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How do you sell a business when you have no money to pay for professionals such as appraisers, brokers, etc.?

I own a small landscaping company; all equipment is fully paid for and I have a good client base (most of whom never pay on time) but I have no more money to finance it's growth and no credit. I want to sell but don't have the money to pay for brokers, accountants, appraisers, etc. I don't know what to do.

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Answers (4)
Armin Laidre
ExitAdviser.com
Fast-track Your Business Sale
NV

Absolutely doable..
It's called self-serve small business sale ;)
Start from here:
http://exitadviser.com/how-to-sell-business.aspx

Aug 8, 2014
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The BAF Group LLC
MD

I am afraid that the problem you will find is that you will not get much for your business, at this point. Most Buyers will not pay for "potential", particularly in a business such as yours. (Businesses that sometimes generate payment for potential are in the software and e-commerce areas; the difference is that in these businesses, the Buyers are investing in the "intellectual property" involved.) The equipment you bought is largely depreciated the moment you take possession. And the rule of thumb for the price is a function of the last 12 months of income, rather than the amount anticipated going forward. One variance to this concept is if there are long term (three years or so,) of contracts that lock the future income in, for the prospective Buyer. But without three (3) years or so of profitable history, you are somewhat sunk. A way to overcome this may be in doing an "earn-out". You determine the value of your customer base and the Buyer pays you a fraction of that amount, essentially to allow him/her to take possession of the equipment; the balance of the payments are made as a percentage of the sales that result over the next several years, from your current customer base. Make certain you are covered with a well written Contract of Sale.

Aug 4, 2014
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Thank you for your input. My business has lots of potential value but I am obviously not a good business woman. I did one thing right. I hired an excellent operations manager who has helped the company to grow from a handful of properties to almost 100 weekly maintenance contracts, snowplowing, driveway sealcoating, the design and installation of brick/stonework patios, etc. What I did wrong was in spending all my savings on equipment (literally all but one piece of equipment is fully paid for), salaries, insurance, etc. and never got a line of credit. Now we have multiple large jobs we COULD do but no money to pay the workers, buy gas for the equipment, pay insurance, etc. while the jobs are being done. Any deposit a client would give would only cover materials (typical of this business). Yes, I need a business manager but can't afford to hire one. Thus, I'm seriously considering selling - with hope to another landscaping company who will keep my current operations manager and my crews on salary so they don't loose out due to my stupidity and lack of business management skills.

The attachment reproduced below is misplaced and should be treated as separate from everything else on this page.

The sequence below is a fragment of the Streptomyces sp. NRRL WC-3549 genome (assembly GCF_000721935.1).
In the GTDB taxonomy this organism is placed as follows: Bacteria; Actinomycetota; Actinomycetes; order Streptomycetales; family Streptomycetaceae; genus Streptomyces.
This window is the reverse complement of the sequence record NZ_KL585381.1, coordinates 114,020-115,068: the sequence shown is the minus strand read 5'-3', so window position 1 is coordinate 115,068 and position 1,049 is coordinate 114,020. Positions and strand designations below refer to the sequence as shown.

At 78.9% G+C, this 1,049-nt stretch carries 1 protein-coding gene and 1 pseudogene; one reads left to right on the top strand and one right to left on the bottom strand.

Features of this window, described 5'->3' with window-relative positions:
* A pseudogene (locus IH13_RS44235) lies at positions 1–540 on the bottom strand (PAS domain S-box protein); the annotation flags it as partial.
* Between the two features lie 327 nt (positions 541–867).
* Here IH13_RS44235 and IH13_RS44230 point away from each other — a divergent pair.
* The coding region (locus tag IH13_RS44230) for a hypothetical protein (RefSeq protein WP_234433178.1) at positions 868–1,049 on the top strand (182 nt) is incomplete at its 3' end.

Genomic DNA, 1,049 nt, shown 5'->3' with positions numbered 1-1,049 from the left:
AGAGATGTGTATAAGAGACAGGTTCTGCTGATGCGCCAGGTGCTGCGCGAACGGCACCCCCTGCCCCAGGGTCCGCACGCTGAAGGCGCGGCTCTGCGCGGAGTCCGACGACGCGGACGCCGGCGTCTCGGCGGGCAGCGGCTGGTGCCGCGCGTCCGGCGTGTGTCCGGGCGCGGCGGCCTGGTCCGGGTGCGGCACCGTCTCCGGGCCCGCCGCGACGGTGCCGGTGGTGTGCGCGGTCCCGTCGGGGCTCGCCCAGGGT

Aug 3, 2014
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The BAF Group LLC
MD

The only up front cost you might routinely anticipate is one for your accountant. If you have been paying your taxes and filing them appropriately, 95% of the documentation has already been done. If you have not been filing, then you certainly have a problem. You do not need to have an appraisal done. In fact, even if real estate is involved, getting an appraisal is virtually worthless because, if the buyer is not paying cash, he/she is normally obtaining a loan from a bank or the SBA. The lender is going to require an appraisal, even if you did one last week; they are going to want to use their own appraiser in order to validate the value of the property. So getting your own appraisal is unquestionably a waste of time and money. Finally, the majority of brokers in our area – and it could differ in your location – do not require money in advance. Their fees are paid for as a percentage of the sale, and that commission or fee is paid at settlement from the money you receive from the buyer. The only thing that you have missed, and which you probably need to have paid in advance, is for an attorney to review a contract of sale, once you receive a bona fide offer. There is no way to escape that and I highly suggest that you do not ignore an attorney's advice, in putting together such a contract. I guess what I don't understand is how lucrative can this business be, if you have no money? Does the business really have value?

Aug 1, 2014

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